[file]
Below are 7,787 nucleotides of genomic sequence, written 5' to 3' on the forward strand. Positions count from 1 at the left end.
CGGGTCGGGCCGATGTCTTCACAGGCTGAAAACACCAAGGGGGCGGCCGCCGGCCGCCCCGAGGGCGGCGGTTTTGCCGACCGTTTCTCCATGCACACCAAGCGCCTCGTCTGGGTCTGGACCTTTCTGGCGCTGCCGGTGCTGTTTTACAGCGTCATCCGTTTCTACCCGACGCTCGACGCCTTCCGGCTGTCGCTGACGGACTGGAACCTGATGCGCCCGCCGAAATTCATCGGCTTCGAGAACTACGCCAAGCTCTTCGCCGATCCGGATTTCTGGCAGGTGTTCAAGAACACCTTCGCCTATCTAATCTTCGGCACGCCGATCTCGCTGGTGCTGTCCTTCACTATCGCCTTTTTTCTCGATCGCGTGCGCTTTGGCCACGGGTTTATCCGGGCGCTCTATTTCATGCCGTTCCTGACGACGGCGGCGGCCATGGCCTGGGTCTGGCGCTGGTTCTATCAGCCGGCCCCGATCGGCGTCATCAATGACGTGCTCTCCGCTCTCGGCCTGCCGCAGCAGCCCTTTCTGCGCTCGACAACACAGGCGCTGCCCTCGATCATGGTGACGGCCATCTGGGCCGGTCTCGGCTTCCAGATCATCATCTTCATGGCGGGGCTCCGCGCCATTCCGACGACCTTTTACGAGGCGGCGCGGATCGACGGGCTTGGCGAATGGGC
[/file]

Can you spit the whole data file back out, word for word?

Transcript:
Below are 7,787 nucleotides of genomic sequence, written 5' to 3' on the forward strand. Positions count from 1 at the left end.
CGGGTCGGGCCGATGTCTTCACAGGCTGAAAACACCAAGGGGGCGGCCGCCGGCCGCCCCGAGGGCGGCGGTTTTGCCGACCGTTTCTCCATGCACACCAAGCGCCTCGTCTGGGTCTGGACCTTTCTGGCGCTGCCGGTGCTGTTTTACAGCGTCATCCGTTTCTACCCGACGCTCGACGCCTTCCGGCTGTCGCTGACGGACTGGAACCTGATGCGCCCGCCGAAATTCATCGGCTTCGAGAACTACGCCAAGCTCTTCGCCGATCCGGATTTCTGGCAGGTGTTCAAGAACACCTTCGCCTATCTAATCTTCGGCACGCCGATCTCGCTGGTGCTGTCCTTCACTATCGCCTTTTTTCTCGATCGCGTGCGCTTTGGCCACGGGTTTATCCGGGCGCTCTATTTCATGCCGTTCCTGACGACGGCGGCGGCCATGGCCTGGGTCTGGCGCTGGTTCTATCAGCCGGCCCCGATCGGCGTCATCAATGACGTGCTCTCCGCTCTCGGCCTGCCGCAGCAGCCCTTTCTGCGCTCGACAACACAGGCGCTGCCCTCGATCATGGTGACGGCCATCTGGGCCGGTCTCGGCTTCCAGATCATCATCTTCATGGCGGGGCTCCGCGCCATTCCGACGACCTTTTACGAGGCGGCGCGGATCGACGGGCTTGGCGAATGGGC